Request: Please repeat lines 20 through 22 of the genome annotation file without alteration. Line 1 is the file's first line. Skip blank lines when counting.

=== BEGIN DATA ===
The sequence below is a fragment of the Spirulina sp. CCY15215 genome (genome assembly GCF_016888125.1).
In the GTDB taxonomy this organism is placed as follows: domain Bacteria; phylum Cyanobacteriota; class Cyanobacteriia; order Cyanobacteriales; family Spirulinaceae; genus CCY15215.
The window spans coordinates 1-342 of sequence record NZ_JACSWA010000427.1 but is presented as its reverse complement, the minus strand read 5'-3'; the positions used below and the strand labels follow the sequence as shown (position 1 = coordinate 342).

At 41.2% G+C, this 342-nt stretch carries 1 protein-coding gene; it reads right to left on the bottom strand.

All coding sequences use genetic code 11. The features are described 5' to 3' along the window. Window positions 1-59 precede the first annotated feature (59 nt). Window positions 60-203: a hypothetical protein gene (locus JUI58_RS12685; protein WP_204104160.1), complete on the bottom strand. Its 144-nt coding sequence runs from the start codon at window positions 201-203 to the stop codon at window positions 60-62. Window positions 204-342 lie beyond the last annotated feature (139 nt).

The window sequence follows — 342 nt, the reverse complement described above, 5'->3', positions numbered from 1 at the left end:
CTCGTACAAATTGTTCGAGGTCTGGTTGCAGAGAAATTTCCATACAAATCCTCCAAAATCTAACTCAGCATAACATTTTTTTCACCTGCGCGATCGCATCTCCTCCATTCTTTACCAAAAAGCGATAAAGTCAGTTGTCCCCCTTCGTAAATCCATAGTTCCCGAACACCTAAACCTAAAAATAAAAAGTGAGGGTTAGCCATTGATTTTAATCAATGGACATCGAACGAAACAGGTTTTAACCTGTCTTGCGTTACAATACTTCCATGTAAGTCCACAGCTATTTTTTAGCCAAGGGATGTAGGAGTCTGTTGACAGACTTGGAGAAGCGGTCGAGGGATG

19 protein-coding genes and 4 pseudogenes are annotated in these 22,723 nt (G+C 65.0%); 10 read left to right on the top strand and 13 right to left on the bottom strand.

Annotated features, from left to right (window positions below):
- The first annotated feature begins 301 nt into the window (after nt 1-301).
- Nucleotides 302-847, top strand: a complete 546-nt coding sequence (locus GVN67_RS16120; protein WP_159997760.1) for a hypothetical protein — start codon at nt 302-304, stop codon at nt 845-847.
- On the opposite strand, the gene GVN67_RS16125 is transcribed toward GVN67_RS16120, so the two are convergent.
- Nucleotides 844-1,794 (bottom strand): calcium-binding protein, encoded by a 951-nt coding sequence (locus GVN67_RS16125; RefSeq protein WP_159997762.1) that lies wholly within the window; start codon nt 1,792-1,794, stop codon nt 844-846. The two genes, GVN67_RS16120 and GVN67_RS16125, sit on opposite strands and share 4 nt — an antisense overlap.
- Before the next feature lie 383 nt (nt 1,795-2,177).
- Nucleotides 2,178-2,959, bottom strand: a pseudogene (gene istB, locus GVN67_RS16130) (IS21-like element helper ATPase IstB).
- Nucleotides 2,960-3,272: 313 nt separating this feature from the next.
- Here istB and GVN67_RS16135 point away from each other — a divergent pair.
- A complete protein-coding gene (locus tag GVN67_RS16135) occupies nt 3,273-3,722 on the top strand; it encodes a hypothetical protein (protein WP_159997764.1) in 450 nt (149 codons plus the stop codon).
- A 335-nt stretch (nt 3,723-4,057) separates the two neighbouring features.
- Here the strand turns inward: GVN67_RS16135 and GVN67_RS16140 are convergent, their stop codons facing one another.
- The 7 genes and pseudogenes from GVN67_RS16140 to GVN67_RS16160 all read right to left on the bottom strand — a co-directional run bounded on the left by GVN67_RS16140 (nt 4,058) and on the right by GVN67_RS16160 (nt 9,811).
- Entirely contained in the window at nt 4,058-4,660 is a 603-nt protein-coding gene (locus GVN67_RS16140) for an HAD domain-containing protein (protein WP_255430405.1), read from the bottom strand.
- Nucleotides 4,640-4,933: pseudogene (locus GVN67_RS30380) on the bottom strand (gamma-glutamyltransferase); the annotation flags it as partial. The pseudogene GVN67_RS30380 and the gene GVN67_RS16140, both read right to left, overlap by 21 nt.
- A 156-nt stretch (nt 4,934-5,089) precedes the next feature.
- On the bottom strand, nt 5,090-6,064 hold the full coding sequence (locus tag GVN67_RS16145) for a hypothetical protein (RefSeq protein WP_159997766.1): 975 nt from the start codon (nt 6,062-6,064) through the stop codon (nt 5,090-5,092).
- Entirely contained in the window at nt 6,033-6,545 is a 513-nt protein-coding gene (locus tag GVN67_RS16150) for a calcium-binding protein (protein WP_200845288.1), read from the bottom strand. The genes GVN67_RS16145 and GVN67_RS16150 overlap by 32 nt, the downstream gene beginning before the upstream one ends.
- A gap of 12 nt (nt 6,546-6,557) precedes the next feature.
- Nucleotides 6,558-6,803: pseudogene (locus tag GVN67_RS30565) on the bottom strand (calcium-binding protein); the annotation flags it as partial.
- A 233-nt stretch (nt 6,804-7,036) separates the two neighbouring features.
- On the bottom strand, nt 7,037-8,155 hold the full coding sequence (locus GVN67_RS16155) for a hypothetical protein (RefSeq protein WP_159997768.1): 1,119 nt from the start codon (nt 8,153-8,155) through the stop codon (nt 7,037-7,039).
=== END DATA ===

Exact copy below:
- Here the strand turns inward: GVN67_RS16135 and GVN67_RS16140 are convergent, their stop codons facing one another.
- The 7 genes and pseudogenes from GVN67_RS16140 to GVN67_RS16160 all read right to left on the bottom strand — a co-directional run bounded on the left by GVN67_RS16140 (nt 4,058) and on the right by GVN67_RS16160 (nt 9,811).
- Entirely contained in the window at nt 4,058-4,660 is a 603-nt protein-coding gene (locus GVN67_RS16140) for an HAD domain-containing protein (protein WP_255430405.1), read from the bottom strand.